We just recently finished the new Githead album too which we will launch at DRILL: Brighton in December, alongside the most extraordinary array of live performances, including Wire, Swans, Savages, so stay tuned in for that.
Meanwhile I’m back to working on my first full-length studio album in some years for release in 2015, writing music for this Tavener Deconstructed/Reconstructed show in 2015 and preparing to move Scanner World HQ to a new location, all very exciting things.
Until next month
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Bridging the World
Bridging the World takes the spectator on a journey through a river of hanging speakers within the museum. Each speaker broadcasts recordings collected from people in London and across the globe; converging in personal stories and responses to bridges around the world. A celebration of the invisible, the installation encourages visitors to think about the city around them, even when they have left the building. Scanner’s work forms part of the creative programme for Bridge – the latest art exhibition at Museum of London Docklands.
Vex in Venice
07 June – 22 November 2014
A collaborative installation between Scanner and British architectural practice Chance de Silva, linked to their London project Vex, a curved concrete house being built in Stoke Newington between this summer and July 2015.
The work contains a storey-height ‘fragment’ of Vex London in the form of a curved profiled steel wall that interlinks with the fabric of the existing historic staircase, with a score inspired by Erik Satie’s composition Vexations (1893).
Artangel Interaction invited writer and historian Sukhdev Sandhu to write a nocturnal journal unfolding over the course of 2006. His postings will appear sequentially at this microsite specially designed by Mind Unit. Sandhu’s forays see him prospecting in the London night with the people who drive its pulse, from the avian police to security guards, zookeepers and exorcists. Acclaimed artist and musician Scanner has collaborated with Sukhdev and Ian Budden of Mind Unit to compose the sound for the site. If you would like to be kept informed as each episode is posted, join artangel’s mailing list by clickinghere .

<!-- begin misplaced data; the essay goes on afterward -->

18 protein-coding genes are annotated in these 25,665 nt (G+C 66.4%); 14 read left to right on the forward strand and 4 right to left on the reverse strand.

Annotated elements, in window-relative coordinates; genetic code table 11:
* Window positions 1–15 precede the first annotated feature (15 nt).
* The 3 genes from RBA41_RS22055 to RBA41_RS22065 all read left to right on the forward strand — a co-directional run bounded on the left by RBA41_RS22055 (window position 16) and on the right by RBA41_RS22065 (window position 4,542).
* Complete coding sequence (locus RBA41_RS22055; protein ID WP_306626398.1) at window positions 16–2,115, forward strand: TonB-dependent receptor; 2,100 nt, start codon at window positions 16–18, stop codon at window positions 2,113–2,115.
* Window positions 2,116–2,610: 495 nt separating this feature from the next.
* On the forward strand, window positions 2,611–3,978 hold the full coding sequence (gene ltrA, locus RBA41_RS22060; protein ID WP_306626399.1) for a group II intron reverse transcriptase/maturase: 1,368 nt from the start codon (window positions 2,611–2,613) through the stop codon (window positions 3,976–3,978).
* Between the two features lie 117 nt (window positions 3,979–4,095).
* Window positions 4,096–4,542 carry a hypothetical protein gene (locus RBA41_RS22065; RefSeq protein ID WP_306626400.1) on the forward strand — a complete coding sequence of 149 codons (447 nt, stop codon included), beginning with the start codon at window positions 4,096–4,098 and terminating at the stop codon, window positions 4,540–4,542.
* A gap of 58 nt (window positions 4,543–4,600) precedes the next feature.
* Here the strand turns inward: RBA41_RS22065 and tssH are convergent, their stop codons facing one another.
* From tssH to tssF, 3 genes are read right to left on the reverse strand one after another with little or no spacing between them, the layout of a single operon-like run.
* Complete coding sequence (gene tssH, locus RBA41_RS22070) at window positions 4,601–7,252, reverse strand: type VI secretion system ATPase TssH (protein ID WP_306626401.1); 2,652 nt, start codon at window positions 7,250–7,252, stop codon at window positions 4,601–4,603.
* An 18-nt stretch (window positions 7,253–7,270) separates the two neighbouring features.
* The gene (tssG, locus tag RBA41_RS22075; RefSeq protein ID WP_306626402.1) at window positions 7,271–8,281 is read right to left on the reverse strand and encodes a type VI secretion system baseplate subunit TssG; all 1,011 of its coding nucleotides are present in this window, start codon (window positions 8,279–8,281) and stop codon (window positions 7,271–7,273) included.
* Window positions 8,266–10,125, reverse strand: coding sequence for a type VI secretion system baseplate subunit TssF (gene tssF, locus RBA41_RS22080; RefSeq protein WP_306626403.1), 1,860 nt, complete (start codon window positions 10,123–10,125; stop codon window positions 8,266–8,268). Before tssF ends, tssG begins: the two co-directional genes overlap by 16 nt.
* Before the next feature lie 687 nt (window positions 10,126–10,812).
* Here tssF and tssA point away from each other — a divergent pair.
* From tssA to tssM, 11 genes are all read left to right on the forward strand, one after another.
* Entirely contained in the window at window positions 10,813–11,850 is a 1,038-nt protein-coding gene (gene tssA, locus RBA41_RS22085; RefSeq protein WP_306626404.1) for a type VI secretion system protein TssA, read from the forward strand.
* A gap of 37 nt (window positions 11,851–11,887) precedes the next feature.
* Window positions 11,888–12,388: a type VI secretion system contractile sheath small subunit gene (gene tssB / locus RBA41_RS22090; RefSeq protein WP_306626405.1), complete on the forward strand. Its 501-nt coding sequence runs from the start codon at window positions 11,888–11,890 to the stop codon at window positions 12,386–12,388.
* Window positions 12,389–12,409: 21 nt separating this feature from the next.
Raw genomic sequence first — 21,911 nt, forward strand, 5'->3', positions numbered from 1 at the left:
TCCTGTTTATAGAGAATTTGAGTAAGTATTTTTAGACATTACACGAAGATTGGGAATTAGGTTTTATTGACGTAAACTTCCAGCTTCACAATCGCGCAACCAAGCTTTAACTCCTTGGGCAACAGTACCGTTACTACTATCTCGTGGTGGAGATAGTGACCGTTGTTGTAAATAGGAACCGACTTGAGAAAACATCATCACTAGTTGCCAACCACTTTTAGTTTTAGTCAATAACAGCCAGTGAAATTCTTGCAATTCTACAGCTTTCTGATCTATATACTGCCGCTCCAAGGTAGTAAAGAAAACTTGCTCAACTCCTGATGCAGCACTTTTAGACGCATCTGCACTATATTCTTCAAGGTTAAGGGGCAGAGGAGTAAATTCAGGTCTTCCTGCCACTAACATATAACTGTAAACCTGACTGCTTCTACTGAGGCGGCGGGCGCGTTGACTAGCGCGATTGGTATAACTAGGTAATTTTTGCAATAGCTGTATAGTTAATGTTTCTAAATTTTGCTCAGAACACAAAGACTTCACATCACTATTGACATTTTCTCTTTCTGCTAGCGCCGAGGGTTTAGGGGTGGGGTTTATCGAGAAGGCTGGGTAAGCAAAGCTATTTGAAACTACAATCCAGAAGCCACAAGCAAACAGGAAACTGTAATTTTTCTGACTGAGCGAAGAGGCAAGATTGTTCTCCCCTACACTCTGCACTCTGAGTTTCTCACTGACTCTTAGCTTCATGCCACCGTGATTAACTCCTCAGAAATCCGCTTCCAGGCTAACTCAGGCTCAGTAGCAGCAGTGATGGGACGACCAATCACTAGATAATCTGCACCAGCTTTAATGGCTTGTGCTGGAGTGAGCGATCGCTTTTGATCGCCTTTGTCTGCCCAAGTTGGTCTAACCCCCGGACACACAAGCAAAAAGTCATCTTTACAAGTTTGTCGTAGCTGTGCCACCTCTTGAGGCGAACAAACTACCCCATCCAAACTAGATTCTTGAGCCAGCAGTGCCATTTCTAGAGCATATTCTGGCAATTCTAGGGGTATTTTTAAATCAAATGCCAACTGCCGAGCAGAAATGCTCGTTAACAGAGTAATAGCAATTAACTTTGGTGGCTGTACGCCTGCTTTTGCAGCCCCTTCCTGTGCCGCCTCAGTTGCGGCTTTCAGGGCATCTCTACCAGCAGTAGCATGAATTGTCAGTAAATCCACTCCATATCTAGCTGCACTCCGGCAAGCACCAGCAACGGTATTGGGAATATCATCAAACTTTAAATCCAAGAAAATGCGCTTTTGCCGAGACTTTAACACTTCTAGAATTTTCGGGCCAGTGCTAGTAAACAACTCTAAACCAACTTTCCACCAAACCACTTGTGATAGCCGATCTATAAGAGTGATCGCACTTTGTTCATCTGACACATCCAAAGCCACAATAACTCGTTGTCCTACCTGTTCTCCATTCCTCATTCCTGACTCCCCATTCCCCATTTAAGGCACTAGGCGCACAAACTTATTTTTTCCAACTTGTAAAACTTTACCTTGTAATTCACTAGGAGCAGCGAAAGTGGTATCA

Bittersweet Songs for the Sleepless City
NightJam is the latest project in Artangel Interaction’s Nights of London series of artist-led collaborations with people who have a special view on a hidden side of the nocturnal city. Scanner invited young people at New Horizon Youth Centre in King’s Cross to collaborate on a creative project that expresses how the city at night looks and sounds to their ears and eyes. Through music and voice workshops they explored the sense of freedom and fear, celebration and solitude of the concealing darkness. Meanwhile, they captured their nights on disposable cameras, taking images that are at times eerie, startling, contemplative and funny. NightJam presents two elusive visual and musical journeys through the city’s ‘quiet’ hours.
NightJam presents two music tracks, a film, photographs, that can be experienced and freely downloaded. Additionally it features remixes of NightJam by Stephen Vitiello, Hakan Lidbo, Troy Banarzi, Si-cut.db and Pete Lockett.